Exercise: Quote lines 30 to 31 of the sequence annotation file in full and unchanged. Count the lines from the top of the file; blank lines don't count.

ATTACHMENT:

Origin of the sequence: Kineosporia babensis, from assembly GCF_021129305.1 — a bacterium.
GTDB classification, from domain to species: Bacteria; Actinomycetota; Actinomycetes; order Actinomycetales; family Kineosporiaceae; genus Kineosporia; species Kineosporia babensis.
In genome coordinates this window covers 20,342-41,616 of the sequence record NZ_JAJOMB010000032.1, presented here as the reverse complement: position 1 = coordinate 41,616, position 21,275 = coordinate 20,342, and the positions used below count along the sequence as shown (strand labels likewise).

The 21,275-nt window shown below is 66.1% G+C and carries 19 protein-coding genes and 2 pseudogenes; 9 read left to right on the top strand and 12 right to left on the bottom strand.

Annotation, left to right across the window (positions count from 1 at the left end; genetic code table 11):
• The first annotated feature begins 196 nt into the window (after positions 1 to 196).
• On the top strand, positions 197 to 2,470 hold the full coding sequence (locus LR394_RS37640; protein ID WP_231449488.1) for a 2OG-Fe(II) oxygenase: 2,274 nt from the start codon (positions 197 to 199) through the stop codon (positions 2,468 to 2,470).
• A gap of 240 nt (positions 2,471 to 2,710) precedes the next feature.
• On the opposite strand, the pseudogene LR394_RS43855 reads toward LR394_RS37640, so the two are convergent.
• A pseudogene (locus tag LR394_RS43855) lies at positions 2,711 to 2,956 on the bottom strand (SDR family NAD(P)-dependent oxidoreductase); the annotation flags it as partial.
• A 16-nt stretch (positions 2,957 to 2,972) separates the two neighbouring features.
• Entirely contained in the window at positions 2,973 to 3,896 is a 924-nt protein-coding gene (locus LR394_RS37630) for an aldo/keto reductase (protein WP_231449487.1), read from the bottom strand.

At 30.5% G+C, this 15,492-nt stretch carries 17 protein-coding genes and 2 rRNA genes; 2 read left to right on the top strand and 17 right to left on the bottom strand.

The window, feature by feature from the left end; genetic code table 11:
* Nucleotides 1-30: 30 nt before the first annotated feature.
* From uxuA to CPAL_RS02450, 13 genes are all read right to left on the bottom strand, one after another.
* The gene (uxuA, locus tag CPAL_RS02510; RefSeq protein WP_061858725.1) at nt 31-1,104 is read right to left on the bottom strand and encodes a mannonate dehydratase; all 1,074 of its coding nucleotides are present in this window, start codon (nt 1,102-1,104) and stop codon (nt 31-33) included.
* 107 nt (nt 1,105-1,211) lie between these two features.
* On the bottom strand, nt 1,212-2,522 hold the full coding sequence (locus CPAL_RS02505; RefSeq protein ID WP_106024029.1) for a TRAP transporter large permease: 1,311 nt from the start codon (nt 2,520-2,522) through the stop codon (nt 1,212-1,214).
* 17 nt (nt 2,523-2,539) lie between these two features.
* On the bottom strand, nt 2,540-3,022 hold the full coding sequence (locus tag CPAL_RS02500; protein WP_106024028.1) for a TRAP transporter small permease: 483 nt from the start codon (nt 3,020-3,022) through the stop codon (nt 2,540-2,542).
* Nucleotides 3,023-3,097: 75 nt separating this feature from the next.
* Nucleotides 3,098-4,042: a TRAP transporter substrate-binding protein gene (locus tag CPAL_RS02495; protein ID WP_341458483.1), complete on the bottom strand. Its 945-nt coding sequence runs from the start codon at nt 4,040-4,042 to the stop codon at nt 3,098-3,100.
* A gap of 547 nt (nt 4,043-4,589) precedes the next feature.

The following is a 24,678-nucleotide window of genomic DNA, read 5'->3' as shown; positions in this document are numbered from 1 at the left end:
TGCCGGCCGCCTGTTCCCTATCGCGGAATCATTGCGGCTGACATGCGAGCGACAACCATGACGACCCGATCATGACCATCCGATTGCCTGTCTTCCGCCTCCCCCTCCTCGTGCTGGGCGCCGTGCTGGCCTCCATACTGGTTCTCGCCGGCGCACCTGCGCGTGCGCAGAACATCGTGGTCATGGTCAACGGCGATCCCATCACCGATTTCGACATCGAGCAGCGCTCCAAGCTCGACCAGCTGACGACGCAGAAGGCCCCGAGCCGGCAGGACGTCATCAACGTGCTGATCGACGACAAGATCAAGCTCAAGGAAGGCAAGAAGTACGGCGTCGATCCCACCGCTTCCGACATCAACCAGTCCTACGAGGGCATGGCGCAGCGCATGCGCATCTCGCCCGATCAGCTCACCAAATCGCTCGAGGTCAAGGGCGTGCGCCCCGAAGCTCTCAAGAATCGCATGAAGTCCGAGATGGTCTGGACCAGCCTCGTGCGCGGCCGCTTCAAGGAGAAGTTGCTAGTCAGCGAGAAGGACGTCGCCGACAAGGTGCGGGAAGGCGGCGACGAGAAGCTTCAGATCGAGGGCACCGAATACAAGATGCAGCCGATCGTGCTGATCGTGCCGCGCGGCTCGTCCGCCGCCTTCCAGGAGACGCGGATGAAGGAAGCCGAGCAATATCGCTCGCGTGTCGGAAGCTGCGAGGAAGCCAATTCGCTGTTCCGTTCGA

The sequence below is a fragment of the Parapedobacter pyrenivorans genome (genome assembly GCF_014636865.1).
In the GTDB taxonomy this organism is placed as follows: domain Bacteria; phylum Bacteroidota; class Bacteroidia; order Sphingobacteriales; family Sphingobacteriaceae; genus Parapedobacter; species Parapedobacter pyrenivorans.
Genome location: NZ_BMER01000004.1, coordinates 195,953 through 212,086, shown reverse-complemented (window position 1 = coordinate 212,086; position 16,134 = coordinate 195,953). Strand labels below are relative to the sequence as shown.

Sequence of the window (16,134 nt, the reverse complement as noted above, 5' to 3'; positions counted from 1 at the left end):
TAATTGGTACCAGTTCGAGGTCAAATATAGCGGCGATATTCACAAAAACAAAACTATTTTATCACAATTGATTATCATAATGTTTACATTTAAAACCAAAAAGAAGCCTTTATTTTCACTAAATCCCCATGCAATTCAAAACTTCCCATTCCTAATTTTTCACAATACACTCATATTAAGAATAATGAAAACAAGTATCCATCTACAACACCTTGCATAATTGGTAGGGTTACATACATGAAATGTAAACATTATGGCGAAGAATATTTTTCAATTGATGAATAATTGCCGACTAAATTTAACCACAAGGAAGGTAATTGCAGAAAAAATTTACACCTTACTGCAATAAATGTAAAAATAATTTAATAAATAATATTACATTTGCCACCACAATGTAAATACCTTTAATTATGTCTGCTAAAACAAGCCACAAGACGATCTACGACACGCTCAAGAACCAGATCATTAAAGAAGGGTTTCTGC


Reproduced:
Sequence of the window (16,134 nt, the reverse complement as noted above, 5' to 3'; positions counted from 1 at the left end):
TAATTGGTACCAGTTCGAGGTCAAATATAGCGGCGATATTCACAAAAACAAAACTATTTTATCACAATTGATTATCATAATGTTTACATTTAAAACCAAAAAGAAGCCTTTATTTTCACTAAATCCCCATGCAATTCAAAACTTCCCATTCCTAATTTTTCACAATACACTCATATTAAGAATAATGAAAACAAGTATCCATCTACAACACCTTGCATAATTGGTAGGGTTACATACATGAAATGTAAACATTATGGCGAAGAATATTTTTCAATTGATGAATAATTGCCGACTAAATTTAACCACAAGGAAGGTAATTGCAGAAAAAATTTACACCTTACTGCAATAAATGTAAAAATAATTTAATAAATAATATTACATTTGCCACCACAATGTAAATACCTTTAATTATGTCTGCTAAAACAAGCCACAAGACGATCTACGACACGCTCAAGAACCAGATCATTAAAGAAGGGTTTCTGC